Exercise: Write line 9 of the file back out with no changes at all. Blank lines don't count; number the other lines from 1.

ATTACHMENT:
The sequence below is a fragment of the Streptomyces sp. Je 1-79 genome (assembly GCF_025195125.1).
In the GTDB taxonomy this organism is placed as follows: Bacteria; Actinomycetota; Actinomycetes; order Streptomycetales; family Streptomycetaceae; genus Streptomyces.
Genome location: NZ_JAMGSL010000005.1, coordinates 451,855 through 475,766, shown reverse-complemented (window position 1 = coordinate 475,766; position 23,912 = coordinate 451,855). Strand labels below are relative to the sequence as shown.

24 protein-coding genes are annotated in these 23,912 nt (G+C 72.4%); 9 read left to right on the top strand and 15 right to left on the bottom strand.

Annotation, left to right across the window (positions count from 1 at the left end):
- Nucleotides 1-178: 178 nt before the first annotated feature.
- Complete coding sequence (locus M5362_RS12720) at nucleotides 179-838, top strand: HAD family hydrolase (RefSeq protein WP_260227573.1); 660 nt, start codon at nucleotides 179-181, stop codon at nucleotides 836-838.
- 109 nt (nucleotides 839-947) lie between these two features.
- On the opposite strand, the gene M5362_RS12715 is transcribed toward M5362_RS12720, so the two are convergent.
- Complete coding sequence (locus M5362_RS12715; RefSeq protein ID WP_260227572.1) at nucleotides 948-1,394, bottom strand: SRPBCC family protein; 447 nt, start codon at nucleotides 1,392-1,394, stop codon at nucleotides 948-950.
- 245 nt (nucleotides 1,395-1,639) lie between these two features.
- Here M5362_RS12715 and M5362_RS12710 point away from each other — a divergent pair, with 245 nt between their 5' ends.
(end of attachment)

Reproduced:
- On the opposite strand, the gene M5362_RS12715 is transcribed toward M5362_RS12720, so the two are convergent.